Autoantibodies to poly(ADP-ribose) polymerase in centenarians: A reappraisal of Grabar's hypothesis

Antonella Lisa, Daniela Monti, Claudio Franceschi, Anna Ivana Scovassi

Research output: Contribution to journalArticle


Background: Centenarians display a characteristic autoantibody profile, this being the absence of organ-specific autoantibodies and an increase in non-organ-specific autoantibodies without any full-blown autoimmune disease. Objective: Antibodies directed to the nuclear protein poly(ADP-ribose) polymerase (PARP) were frequently found in the sera of patients affected by autoimmune diseases. This study aims at investigating the presence of circulating autoantibodies directed against PARP-1 in normal subjects, and searching for a possible correlation between level of circulating autoantibodies and age. Methods:The presence of antibodies to PARP was monitored by ELISA according to a previously developed protocol. Data were analysed by parametric statistics (unpaired t test, χ2 test). Results: Our study performed on 33 centenarians and 66 subjects of age ranging from 12 to 80 years shows that circulating autoantibodies to the nuclear enzyme PARP, previously described in autoimmune diseases, are present in the sera of normal healthy people and increase with age. Conclusions: Taking into account the role of PARP-1 in DNA damage and apoptosis, the data are compatible with Grabar's hypothesis, which proposed several decades ago that 'autoreactive antibodies represent a physiological system for disposing the products of metabolism and catabolism', thereby helping to attain longevity.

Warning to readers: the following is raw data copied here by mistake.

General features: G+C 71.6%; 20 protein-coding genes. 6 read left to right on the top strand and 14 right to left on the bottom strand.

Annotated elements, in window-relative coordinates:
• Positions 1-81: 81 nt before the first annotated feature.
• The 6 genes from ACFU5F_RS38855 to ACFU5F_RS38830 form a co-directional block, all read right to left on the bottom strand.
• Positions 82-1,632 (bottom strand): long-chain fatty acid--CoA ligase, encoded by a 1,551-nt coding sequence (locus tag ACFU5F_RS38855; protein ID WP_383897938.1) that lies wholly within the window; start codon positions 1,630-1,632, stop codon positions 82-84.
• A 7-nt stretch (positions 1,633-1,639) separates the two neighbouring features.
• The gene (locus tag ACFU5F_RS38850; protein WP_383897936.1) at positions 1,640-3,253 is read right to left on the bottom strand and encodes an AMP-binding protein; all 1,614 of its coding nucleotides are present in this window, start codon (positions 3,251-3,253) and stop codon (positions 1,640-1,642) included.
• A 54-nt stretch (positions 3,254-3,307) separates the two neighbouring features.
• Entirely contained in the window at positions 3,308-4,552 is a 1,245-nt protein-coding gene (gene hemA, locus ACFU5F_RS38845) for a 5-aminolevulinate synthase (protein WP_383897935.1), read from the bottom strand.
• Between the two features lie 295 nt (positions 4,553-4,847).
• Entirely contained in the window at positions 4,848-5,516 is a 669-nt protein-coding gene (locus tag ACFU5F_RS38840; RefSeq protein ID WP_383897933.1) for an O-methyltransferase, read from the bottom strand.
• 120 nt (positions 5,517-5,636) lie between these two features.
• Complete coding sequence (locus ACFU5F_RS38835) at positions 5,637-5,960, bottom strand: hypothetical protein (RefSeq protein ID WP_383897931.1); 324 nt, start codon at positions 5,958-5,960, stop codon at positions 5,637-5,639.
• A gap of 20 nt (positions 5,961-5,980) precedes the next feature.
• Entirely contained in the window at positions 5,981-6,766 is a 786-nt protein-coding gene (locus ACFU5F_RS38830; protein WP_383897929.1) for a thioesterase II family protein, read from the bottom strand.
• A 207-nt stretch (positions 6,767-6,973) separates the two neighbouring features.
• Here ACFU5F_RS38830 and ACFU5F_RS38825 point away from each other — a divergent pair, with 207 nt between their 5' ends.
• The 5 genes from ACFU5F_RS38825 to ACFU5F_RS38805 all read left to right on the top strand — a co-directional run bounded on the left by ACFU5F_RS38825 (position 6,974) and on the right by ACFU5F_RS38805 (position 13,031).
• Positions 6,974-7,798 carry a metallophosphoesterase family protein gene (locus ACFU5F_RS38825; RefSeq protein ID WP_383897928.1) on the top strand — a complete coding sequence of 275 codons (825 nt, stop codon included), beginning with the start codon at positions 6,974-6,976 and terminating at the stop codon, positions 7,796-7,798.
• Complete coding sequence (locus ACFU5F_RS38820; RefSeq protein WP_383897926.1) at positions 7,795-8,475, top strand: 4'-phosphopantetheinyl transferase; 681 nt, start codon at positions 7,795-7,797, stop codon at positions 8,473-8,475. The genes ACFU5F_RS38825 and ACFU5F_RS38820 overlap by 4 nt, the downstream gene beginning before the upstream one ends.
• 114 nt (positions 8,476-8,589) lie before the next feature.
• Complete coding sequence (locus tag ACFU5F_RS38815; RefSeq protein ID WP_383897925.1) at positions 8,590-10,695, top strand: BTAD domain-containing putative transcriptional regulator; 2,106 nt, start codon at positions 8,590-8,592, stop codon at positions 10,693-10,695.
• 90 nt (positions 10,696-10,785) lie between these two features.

Original languageEnglish
Pages (from-to)427-429
Number of pages3
Issue number4
Publication statusPublished - Jul 2009



  • Autoimmunity
  • Centenarians
  • Grabar's hypothesis
  • Parametric statistics
  • Poly(ADP-ribose) polymerase

ASJC Scopus subject areas

  • Ageing
  • Geriatrics and Gerontology

Cite this